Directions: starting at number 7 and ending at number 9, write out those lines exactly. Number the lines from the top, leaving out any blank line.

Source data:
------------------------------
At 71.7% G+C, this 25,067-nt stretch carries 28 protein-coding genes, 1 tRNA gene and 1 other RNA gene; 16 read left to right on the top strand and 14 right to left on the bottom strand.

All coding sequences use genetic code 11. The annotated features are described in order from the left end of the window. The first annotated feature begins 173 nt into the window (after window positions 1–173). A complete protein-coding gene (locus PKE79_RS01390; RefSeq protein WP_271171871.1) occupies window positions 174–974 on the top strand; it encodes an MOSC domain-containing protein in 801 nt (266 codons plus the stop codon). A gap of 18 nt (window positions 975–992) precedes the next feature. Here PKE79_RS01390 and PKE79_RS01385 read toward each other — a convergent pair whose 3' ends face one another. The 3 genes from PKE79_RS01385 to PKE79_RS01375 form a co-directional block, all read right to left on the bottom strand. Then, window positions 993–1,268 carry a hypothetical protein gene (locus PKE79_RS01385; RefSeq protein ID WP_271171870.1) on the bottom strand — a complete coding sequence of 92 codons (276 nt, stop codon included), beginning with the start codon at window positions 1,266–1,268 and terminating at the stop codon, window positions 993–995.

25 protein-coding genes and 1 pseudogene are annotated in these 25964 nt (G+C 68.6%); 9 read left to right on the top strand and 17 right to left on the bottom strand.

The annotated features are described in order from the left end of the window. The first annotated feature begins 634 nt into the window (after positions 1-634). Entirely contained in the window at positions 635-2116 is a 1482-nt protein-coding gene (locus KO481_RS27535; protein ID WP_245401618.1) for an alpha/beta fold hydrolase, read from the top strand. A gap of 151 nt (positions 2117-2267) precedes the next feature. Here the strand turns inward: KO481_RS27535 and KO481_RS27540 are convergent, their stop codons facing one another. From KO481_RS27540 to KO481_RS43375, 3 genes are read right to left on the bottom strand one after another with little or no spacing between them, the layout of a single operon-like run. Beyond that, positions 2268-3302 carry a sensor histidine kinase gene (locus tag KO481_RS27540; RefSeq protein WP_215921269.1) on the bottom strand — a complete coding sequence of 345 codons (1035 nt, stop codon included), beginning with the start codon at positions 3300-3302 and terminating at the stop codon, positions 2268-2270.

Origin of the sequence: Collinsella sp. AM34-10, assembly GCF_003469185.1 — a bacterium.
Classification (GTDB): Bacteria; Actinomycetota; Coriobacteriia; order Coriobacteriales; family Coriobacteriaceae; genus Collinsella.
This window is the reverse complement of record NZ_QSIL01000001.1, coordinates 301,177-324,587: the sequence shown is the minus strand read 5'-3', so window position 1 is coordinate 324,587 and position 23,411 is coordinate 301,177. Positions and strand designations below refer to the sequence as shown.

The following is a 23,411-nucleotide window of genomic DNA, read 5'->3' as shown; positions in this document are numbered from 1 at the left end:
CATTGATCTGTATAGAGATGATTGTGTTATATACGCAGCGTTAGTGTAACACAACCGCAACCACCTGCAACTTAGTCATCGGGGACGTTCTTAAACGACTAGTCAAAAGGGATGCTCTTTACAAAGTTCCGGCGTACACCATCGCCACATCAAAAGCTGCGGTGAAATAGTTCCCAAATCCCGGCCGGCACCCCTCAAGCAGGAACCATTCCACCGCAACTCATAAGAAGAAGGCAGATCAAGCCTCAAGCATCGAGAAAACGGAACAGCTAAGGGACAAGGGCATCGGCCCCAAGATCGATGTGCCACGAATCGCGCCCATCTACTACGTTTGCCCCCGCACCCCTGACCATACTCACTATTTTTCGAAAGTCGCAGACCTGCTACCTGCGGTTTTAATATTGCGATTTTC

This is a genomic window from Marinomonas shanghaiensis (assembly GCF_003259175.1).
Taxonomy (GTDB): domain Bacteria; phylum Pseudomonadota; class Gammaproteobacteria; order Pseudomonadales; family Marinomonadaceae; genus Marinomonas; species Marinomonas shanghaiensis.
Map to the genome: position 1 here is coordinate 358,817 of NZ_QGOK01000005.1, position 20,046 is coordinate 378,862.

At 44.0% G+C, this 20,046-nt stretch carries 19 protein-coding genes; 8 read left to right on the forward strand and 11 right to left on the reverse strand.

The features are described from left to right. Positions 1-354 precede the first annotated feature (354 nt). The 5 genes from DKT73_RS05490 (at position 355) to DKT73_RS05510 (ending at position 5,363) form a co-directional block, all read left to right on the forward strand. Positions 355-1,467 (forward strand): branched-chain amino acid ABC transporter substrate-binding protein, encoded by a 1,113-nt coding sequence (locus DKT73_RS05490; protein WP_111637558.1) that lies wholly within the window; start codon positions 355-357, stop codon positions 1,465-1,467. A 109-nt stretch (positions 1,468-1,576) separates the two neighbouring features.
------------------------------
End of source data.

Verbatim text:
This window is the reverse complement of record NZ_QSIL01000001.1, coordinates 301,177-324,587: the sequence shown is the minus strand read 5'-3', so window position 1 is coordinate 324,587 and position 23,411 is coordinate 301,177. Positions and strand designations below refer to the sequence as shown.

The following is a 23,411-nucleotide window of genomic DNA, read 5'->3' as shown; positions in this document are numbered from 1 at the left end:
CATTGATCTGTATAGAGATGATTGTGTTATATACGCAGCGTTAGTGTAACACAACCGCAACCACCTGCAACTTAGTCATCGGGGACGTTCTTAAACGACTAGTCAAAAGGGATGCTCTTTACAAAGTTCCGGCGTACACCATCGCCACATCAAAAGCTGCGGTGAAATAGTTCCCAAATCCCGGCCGGCACCCCTCAAGCAGGAACCATTCCACCGCAACTCATAAGAAGAAGGCAGATCAAGCCTCAAGCATCGAGAAAACGGAACAGCTAAGGGACAAGGGCATCGGCCCCAAGATCGATGTGCCACGAATCGCGCCCATCTACTACGTTTGCCCCCGCACCCCTGACCATACTCACTATTTTTCGAAAGTCGCAGACCTGCTACCTGCGGTTTTAATATTGCGATTTTC